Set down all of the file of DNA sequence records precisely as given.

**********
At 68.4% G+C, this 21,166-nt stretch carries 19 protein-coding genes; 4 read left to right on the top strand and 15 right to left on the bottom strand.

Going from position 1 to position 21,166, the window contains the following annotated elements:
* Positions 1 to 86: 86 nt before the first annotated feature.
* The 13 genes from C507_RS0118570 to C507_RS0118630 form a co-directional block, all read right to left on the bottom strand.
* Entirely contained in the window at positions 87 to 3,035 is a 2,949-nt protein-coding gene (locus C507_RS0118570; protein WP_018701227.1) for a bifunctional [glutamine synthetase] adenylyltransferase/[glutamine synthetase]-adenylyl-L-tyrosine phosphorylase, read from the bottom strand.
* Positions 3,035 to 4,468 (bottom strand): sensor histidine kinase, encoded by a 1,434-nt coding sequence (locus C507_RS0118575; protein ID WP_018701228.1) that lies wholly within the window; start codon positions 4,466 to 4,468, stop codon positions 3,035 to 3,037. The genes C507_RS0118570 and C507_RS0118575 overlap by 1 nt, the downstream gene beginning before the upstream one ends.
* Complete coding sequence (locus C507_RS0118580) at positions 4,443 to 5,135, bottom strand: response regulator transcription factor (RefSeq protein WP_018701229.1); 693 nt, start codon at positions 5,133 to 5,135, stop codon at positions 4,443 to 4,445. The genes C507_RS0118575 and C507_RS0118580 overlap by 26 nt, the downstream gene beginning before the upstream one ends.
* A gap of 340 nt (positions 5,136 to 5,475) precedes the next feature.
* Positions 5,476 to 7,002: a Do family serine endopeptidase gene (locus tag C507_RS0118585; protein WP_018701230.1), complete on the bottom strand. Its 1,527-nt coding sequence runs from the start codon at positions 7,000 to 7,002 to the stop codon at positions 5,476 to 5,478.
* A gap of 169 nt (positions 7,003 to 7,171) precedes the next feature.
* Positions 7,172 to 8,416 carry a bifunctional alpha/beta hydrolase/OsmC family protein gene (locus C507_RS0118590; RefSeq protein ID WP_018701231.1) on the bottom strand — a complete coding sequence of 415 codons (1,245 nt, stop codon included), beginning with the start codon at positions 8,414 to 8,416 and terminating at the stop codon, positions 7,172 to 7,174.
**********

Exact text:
At 68.4% G+C, this 21,166-nt stretch carries 19 protein-coding genes; 4 read left to right on the top strand and 15 right to left on the bottom strand.

Going from position 1 to position 21,166, the window contains the following annotated elements:
* Positions 1 to 86: 86 nt before the first annotated feature.
* The 13 genes from C507_RS0118570 to C507_RS0118630 form a co-directional block, all read right to left on the bottom strand.
* Entirely contained in the window at positions 87 to 3,035 is a 2,949-nt protein-coding gene (locus C507_RS0118570; protein WP_018701227.1) for a bifunctional [glutamine synthetase] adenylyltransferase/[glutamine synthetase]-adenylyl-L-tyrosine phosphorylase, read from the bottom strand.
* Positions 3,035 to 4,468 (bottom strand): sensor histidine kinase, encoded by a 1,434-nt coding sequence (locus C507_RS0118575; protein ID WP_018701228.1) that lies wholly within the window; start codon positions 4,466 to 4,468, stop codon positions 3,035 to 3,037. The genes C507_RS0118570 and C507_RS0118575 overlap by 1 nt, the downstream gene beginning before the upstream one ends.
* Complete coding sequence (locus C507_RS0118580) at positions 4,443 to 5,135, bottom strand: response regulator transcription factor (RefSeq protein WP_018701229.1); 693 nt, start codon at positions 5,133 to 5,135, stop codon at positions 4,443 to 4,445. The genes C507_RS0118575 and C507_RS0118580 overlap by 26 nt, the downstream gene beginning before the upstream one ends.
* A gap of 340 nt (positions 5,136 to 5,475) precedes the next feature.
* Positions 5,476 to 7,002: a Do family serine endopeptidase gene (locus tag C507_RS0118585; protein WP_018701230.1), complete on the bottom strand. Its 1,527-nt coding sequence runs from the start codon at positions 7,000 to 7,002 to the stop codon at positions 5,476 to 5,478.
* A gap of 169 nt (positions 7,003 to 7,171) precedes the next feature.
* Positions 7,172 to 8,416 carry a bifunctional alpha/beta hydrolase/OsmC family protein gene (locus C507_RS0118590; RefSeq protein ID WP_018701231.1) on the bottom strand — a complete coding sequence of 415 codons (1,245 nt, stop codon included), beginning with the start codon at positions 8,414 to 8,416 and terminating at the stop codon, positions 7,172 to 7,174.